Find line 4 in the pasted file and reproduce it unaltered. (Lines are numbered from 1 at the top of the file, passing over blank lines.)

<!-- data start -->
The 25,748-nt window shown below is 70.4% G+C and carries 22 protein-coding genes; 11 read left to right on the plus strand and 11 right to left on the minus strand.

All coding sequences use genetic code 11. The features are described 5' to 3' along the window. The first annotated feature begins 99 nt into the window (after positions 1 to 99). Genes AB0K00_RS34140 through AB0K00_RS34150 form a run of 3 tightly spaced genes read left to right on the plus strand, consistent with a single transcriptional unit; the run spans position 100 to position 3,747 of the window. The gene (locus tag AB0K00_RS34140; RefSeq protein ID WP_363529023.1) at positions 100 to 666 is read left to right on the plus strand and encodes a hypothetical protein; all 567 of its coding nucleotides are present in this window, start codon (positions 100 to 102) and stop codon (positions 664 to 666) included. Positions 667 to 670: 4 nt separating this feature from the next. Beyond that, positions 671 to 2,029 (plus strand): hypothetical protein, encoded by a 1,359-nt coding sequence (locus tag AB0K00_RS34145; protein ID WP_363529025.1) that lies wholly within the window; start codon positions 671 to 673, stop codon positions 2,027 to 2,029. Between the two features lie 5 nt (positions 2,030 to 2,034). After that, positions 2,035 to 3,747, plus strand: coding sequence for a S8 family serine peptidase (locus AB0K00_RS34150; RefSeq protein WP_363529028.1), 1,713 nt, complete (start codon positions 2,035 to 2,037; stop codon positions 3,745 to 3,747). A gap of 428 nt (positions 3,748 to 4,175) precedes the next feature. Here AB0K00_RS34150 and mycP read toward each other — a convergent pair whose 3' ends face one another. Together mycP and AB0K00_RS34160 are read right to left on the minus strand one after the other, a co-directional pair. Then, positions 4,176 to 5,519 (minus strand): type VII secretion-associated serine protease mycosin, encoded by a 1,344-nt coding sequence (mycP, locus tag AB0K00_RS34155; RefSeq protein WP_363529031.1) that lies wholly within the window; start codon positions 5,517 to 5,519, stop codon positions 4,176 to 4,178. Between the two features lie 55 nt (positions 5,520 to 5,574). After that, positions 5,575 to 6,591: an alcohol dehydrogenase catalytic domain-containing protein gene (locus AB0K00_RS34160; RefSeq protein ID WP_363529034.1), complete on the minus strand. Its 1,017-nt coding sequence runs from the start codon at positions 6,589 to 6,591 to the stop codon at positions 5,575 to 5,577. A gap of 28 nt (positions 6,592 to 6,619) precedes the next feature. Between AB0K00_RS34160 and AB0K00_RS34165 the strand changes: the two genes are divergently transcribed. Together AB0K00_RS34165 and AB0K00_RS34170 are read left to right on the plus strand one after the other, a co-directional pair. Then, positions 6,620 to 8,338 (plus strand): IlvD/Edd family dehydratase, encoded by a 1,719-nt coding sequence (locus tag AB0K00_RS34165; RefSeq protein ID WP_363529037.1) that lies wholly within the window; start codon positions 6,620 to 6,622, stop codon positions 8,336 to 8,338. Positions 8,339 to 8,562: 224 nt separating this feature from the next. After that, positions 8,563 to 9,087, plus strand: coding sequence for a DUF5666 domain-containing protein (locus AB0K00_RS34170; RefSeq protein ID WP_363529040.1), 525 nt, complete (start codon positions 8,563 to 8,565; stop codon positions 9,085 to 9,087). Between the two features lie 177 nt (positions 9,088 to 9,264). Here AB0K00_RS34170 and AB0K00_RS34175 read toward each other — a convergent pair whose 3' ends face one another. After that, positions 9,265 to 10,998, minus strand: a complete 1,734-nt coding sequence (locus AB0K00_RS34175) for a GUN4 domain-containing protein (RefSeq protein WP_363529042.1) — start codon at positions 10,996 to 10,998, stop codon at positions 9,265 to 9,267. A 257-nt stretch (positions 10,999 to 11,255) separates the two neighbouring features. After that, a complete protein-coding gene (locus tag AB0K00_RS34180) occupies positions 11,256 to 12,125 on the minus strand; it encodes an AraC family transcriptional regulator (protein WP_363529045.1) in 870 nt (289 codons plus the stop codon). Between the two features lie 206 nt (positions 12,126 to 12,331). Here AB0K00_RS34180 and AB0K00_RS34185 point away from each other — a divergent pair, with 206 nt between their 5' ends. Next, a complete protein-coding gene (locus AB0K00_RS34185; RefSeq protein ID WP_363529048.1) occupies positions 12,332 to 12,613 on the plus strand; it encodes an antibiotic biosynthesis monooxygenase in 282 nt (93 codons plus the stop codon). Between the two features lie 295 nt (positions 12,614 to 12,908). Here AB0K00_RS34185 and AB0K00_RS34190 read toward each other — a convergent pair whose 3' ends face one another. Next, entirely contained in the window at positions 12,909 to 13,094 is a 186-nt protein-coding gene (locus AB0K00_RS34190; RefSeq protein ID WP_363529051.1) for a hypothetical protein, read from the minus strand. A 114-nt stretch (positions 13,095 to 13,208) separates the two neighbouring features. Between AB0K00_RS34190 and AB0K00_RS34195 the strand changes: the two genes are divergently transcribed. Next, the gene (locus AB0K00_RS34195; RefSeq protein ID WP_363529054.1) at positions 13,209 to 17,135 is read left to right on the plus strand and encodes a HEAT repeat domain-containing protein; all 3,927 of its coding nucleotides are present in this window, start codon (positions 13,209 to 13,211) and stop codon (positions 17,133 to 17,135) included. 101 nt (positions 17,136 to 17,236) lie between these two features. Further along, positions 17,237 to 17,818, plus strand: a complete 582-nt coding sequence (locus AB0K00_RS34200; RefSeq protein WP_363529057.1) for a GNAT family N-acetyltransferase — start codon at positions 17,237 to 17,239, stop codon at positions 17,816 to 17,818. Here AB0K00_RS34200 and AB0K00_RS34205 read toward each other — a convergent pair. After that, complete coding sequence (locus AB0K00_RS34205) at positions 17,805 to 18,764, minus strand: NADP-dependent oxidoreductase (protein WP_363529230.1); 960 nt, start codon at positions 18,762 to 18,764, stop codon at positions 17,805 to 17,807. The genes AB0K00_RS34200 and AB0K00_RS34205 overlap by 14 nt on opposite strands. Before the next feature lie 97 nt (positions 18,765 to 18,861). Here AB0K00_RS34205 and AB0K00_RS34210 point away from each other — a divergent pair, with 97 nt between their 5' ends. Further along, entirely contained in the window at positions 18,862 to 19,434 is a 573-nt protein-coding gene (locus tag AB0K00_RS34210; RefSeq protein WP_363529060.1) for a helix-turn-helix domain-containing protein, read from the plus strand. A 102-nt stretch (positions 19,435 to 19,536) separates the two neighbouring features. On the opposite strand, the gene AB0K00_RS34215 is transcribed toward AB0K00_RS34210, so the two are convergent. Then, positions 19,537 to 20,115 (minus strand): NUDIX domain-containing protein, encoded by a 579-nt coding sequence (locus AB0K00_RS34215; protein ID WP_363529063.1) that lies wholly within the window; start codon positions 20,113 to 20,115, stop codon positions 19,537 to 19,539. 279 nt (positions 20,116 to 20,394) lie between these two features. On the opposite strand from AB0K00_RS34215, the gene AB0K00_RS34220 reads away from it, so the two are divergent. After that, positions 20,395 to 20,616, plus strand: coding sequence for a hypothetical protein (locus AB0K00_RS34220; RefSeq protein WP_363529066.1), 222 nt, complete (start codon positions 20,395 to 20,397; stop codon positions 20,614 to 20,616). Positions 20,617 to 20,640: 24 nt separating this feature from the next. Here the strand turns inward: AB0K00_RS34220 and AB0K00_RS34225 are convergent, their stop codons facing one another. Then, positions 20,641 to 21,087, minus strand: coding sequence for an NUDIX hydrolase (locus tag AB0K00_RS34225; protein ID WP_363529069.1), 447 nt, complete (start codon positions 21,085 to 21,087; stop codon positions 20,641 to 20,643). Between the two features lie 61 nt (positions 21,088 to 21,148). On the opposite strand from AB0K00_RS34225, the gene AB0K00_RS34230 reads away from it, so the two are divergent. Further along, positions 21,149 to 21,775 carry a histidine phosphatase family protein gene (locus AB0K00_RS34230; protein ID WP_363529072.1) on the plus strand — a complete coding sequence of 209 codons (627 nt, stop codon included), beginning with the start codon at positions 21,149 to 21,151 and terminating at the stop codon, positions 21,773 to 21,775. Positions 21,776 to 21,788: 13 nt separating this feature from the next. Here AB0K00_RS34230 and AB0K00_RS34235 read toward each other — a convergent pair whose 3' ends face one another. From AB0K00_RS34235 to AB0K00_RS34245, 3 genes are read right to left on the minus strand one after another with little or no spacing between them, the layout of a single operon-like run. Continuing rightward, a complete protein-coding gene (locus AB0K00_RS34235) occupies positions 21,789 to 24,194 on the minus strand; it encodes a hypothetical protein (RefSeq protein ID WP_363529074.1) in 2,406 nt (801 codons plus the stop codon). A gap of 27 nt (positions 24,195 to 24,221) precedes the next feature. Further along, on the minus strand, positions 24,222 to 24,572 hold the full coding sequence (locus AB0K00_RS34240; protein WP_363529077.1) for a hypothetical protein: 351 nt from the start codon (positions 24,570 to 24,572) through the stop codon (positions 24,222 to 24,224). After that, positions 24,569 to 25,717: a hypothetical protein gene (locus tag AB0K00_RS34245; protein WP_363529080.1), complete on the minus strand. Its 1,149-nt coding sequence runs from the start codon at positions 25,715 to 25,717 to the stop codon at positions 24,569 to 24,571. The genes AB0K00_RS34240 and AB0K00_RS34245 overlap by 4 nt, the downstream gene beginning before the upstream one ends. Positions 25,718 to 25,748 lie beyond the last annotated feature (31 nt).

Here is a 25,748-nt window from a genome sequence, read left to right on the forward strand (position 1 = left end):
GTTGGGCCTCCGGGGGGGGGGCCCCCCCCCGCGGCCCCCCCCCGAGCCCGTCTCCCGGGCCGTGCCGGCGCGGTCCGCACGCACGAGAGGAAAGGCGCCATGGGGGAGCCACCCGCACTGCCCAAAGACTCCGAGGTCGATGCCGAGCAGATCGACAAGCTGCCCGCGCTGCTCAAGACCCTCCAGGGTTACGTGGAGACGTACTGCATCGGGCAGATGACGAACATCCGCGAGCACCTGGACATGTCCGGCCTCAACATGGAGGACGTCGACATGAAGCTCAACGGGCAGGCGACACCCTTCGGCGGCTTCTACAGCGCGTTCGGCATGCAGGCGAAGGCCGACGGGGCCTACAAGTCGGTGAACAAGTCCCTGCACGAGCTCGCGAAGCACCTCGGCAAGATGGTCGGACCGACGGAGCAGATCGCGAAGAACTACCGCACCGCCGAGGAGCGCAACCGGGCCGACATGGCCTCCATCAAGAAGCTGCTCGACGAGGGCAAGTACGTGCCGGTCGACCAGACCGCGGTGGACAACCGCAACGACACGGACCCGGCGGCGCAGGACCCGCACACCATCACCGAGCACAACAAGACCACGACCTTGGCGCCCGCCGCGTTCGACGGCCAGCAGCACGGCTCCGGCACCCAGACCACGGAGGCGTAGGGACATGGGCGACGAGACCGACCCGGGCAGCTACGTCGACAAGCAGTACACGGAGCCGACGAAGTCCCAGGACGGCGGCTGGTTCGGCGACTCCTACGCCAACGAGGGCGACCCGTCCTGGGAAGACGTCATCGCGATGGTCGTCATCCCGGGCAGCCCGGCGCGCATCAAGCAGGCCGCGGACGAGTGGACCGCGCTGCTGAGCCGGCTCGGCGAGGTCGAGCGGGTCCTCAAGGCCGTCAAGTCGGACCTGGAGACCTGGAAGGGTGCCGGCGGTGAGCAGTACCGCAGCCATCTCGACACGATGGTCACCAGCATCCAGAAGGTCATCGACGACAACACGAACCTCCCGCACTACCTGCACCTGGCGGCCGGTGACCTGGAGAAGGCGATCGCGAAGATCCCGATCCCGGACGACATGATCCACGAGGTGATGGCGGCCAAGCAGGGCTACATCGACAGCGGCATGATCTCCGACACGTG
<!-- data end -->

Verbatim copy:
GTTGGGCCTCCGGGGGGGGGGCCCCCCCCCGCGGCCCCCCCCCGAGCCCGTCTCCCGGGCCGTGCCGGCGCGGTCCGCACGCACGAGAGGAAAGGCGCCATGGGGGAGCCACCCGCACTGCCCAAAGACTCCGAGGTCGATGCCGAGCAGATCGACAAGCTGCCCGCGCTGCTCAAGACCCTCCAGGGTTACGTGGAGACGTACTGCATCGGGCAGATGACGAACATCCGCGAGCACCTGGACATGTCCGGCCTCAACATGGAGGACGTCGACATGAAGCTCAACGGGCAGGCGACACCCTTCGGCGGCTTCTACAGCGCGTTCGGCATGCAGGCGAAGGCCGACGGGGCCTACAAGTCGGTGAACAAGTCCCTGCACGAGCTCGCGAAGCACCTCGGCAAGATGGTCGGACCGACGGAGCAGATCGCGAAGAACTACCGCACCGCCGAGGAGCGCAACCGGGCCGACATGGCCTCCATCAAGAAGCTGCTCGACGAGGGCAAGTACGTGCCGGTCGACCAGACCGCGGTGGACAACCGCAACGACACGGACCCGGCGGCGCAGGACCCGCACACCATCACCGAGCACAACAAGACCACGACCTTGGCGCCCGCCGCGTTCGACGGCCAGCAGCACGGCTCCGGCACCCAGACCACGGAGGCGTAGGGACATGGGCGACGAGACCGACCCGGGCAGCTACGTCGACAAGCAGTACACGGAGCCGACGAAGTCCCAGGACGGCGGCTGGTTCGGCGACTCCTACGCCAACGAGGGCGACCCGTCCTGGGAAGACGTCATCGCGATGGTCGTCATCCCGGGCAGCCCGGCGCGCATCAAGCAGGCCGCGGACGAGTGGACCGCGCTGCTGAGCCGGCTCGGCGAGGTCGAGCGGGTCCTCAAGGCCGTCAAGTCGGACCTGGAGACCTGGAAGGGTGCCGGCGGTGAGCAGTACCGCAGCCATCTCGACACGATGGTCACCAGCATCCAGAAGGTCATCGACGACAACACGAACCTCCCGCACTACCTGCACCTGGCGGCCGGTGACCTGGAGAAGGCGATCGCGAAGATCCCGATCCCGGACGACATGATCCACGAGGTGATGGCGGCCAAGCAGGGCTACATCGACAGCGGCATGATCTCCGACACGTG